Are Liquid Silicone Injections Safe?

Liquid silicone injections are the subject of much controversy, thanks to sensational news stories about celebrity cosmetic procedures gone wrong. Yet some doctors swear by the benefits of liquid silicone as a dermal filler and/or lip plumper. Is liquid silicone safe to inject for cosmetic purposes?

For more than 60 years, liquid injectable silicone has been used for soft-tissue augmentation, drawing mixed reactions from the public and medical community. While many doctors consider silicone too risky for facial cosmetic injections—which is not spproved by the Food and Drug Administration (FDA)—there are doctors who use it legally (and successfully, they say) for off-label use.

Professional cosmetologist injecting silicone in lips
Nastasic / Getty Images

What Are Silicone Injections?

Silicone injections, also known as dermal fillers, are injections of silicone into the tissue to change the body's shape. This practice started in the 1960s and has since been banned by the FDA, following numerous reports of dangerous and life-threatening complications.

There are many kinds of injections that can temporarily alter the appearance of wrinkles and fine lines or change the appearance of the face. Temporary fillers use ingredients similar to those naturally occurring in the body, such as hyaluronic acid or poly-l lactic acid. These temporary fillers last for about six to 12 months.

Dangers of Silicone Injections

Surgery is the only way to remove liquid silicone because injected silicone is permanent and the silicone cannot be absorbed or removed by the body. There have been many reports of complications following silicone injections for cosmetic purposes, including granulomas (clusters of white blood cells signaling inflammation) and pneumonitis (inflammation of the tissue in the lungs).

Silicone injections can lead to side effects such as:

  • Scarring
  • Tissue death
  • Permanent disfigurement
  • Silicone mastitis (infection of breast tissue)
  • Long-term pain

The silicone that moves beyond the injection site (silicone embolism syndrome) can block blood vessels in the brain, lungs, and heart. This can result in stroke and even death.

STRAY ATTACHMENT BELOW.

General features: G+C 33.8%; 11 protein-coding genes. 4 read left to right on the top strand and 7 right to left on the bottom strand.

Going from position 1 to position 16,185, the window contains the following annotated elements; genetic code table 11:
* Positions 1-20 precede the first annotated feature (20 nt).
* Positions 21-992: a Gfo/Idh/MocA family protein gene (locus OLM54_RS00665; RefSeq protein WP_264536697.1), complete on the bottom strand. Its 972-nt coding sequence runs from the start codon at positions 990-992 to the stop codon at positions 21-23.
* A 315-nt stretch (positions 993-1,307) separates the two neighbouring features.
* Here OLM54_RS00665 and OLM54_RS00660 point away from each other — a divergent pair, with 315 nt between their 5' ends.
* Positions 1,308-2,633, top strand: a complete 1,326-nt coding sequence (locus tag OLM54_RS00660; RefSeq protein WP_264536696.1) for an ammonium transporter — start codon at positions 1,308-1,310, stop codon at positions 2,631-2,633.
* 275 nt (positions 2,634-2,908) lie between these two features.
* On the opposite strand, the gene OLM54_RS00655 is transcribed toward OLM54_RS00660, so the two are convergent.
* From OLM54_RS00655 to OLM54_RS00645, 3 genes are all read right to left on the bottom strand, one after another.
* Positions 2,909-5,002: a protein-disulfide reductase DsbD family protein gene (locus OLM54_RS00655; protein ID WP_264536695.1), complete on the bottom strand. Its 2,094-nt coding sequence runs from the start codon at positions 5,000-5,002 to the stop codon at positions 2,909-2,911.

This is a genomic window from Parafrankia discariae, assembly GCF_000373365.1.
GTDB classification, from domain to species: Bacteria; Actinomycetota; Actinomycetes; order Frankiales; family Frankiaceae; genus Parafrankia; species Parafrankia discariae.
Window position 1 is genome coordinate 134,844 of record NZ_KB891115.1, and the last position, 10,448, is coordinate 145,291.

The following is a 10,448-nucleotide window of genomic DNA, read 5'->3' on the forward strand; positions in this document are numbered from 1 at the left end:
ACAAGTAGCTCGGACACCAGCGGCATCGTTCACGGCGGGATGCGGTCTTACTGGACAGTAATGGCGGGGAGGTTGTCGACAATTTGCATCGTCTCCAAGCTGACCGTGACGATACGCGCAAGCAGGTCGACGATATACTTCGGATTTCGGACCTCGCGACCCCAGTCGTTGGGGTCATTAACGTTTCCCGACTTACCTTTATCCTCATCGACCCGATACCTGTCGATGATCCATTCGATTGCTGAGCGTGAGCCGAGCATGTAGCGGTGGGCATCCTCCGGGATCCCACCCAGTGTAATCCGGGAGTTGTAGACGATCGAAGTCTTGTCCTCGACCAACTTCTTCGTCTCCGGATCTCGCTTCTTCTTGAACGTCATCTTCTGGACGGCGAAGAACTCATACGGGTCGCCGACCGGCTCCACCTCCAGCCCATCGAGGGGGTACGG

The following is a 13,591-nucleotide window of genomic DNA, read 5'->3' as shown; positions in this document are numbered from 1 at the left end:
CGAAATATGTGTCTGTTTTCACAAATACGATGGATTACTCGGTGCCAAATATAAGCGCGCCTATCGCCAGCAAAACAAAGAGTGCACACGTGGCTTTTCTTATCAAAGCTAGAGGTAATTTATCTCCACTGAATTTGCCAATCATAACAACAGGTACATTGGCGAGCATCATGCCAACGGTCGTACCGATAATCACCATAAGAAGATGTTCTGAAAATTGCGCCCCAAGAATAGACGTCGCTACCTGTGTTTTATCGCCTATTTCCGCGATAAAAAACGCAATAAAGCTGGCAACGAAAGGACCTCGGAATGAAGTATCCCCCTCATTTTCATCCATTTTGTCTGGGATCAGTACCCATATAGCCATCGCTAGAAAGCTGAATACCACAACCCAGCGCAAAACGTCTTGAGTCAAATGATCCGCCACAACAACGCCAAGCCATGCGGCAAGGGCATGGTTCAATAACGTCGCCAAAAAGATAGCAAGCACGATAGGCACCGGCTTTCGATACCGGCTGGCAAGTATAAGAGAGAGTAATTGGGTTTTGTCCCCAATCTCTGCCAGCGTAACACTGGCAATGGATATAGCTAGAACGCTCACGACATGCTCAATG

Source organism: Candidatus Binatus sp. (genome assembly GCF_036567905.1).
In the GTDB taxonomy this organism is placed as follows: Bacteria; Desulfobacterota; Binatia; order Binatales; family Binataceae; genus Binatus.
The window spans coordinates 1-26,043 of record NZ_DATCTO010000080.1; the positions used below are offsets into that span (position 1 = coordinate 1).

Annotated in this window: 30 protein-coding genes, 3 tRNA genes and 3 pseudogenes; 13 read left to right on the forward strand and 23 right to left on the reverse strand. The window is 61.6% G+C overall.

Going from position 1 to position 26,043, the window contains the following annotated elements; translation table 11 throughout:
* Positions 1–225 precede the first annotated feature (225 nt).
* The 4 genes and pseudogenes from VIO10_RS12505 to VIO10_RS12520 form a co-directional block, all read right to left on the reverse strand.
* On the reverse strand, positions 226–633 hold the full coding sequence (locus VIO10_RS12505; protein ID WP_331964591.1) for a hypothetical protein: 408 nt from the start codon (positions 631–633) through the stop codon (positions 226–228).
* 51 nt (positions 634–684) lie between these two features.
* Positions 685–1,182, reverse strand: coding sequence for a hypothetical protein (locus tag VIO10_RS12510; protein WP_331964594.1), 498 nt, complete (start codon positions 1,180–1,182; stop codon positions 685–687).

The most notable complications are usually the result of large-volume injections and industrial grade or adulterated materials.

Although it has not been established that silicone causes any systemic disease (disease throughout the body), numerous studies have shown that silicone may be potentially problematic. For instance, delayed reactions to liquid silicone fillers can occur months to years after the procedure and often do not respond to treatment.

Migration (silicone moving away from the intended site) is another danger. Localized inflammation can also present issues of its own, including exerting pressure on nearby nerves, which can affect the sensation and movement of the facial muscles.

Furthermore, the quality sometimes touted as silicone’s main advantage—that it is permanent—is possibly its biggest liability. This is because if things go wrong, liquid silicone is impossible to remove without causing significant—often disfiguring—damage to the surrounding tissue.

Potential Benefits of Silicone Injections

On the other hand, proponents of injectable silicone point to its inert chemical structure, ease of use, long-lasting results, and low cost as advantages over other available injectable fillers. They say that liquid silicone injections have been successfully used for decades in applications like filling acne scars and improving facial areas affected by AIDS-induced lipoatrophy (disappearance of fat tissue), as well as in nonsurgical rhinoplasty to change the shape of the nose.